Who’s Training Who?

lulubelle_sittingonfloor

If you’ve visited here regularly, you’ve met my companion Lulubelle. I’ve written about several adventures we’ve shared: a day trip of fun and history, a spread in the local newspaper, and enjoying the grounds of my ancestors’ church on a research trip. I’ve even offered an autographed picture of Lulubelle.

I’ve been training her … then one day, I realized who had been training who.

  • Promptly at 5:00 PM, Lulubelle comes to my desk in my home office and lets me know it’s time to quit work for the day. Not for my benefit, you understand, but because 5:00 PM is time for me to feed her.
  • After dinner, as I’m watching TV, Lulubelle goes and gets her leash, puts it in my lap, and sits on the floor in front of me. She sits there looking at me until I get up and take her for a walk.
  • When she wants to go outside, she bumps the doorknob once with her nose as a signal for me to open the door. When she’s ready to come back inside, she bumps the outside doorknob for me to let her in.
  • If I fall asleep in the chair, Lulubelle wakes me up to let me know it’s time to go to bed.

Animals of all kinds communicate with humans who take the time to understand them. When I ranched, I could always tell when something was wrong with one of my cows. I’d take the animal to the vet. When asked what was wrong, I would reply, “I don’t know, but something’s not right.” Sure enough, the vet would examine the cow and find a problem that wasn’t readily apparent.

The communication is nonverbal. The look in the animal’s eyes and the way it hold its ears deliver a message. If people can’t communicate with animals, it’s not the fault of the animals – it’s because the humans haven’t taken the time to learn.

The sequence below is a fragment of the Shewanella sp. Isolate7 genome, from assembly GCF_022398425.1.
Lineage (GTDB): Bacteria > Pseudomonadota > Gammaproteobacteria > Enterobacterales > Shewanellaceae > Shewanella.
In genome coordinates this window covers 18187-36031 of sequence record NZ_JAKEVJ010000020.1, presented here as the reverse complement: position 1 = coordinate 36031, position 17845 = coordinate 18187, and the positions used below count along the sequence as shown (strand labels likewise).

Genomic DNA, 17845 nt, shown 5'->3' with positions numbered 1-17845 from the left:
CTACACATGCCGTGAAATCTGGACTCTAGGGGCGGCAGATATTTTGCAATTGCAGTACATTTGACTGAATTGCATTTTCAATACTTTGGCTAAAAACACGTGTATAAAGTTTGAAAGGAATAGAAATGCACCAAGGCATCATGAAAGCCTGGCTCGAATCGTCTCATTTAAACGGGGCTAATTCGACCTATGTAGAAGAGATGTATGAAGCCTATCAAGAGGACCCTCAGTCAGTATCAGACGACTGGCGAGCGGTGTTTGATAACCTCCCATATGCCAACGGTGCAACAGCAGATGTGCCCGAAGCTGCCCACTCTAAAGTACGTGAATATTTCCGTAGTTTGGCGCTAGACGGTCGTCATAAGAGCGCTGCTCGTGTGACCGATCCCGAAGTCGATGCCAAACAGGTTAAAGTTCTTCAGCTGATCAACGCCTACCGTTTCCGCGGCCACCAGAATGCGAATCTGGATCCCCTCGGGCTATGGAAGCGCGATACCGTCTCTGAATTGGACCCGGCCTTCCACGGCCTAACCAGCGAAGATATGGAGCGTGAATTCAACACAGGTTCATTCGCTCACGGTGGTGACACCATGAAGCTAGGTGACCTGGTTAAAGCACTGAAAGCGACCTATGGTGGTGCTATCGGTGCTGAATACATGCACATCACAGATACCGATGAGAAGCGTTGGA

I get annoyed with folks who talk baby-talk to their pets. Dogs and cats don’t understand language – not adult language and not baby-talk. They do understand gestures, motions, and emotions.

Lulubelle and I don’t talk politics or the affairs of the world. She’s teaching me what’s important: quit work and relax when the day is done, eat regular meals, exercise regularly, and get plenty of rest. And, most importantly, share your life with a loving friend.

I’m still working on Adam’s Daughters, then I’ll write Rebeckah, the last book in The Westward Sagas. My next project will be a book in Lulubelle’s voice in which she teaches a young pup how to train its master. Here’s a sneak preview:

When they bring you home from a trip, look for the most expensive-looking rug in the house to do your business. After that, they’ll remember to let you outside as soon as you get home.

(Note: This post is my entry in the What I Learned From Animals Group Writing Project at Middle Zone Musings and the High Callings Blogs.)

[tags]What I Learned from Animals, Lulubelle, pets[/tags]

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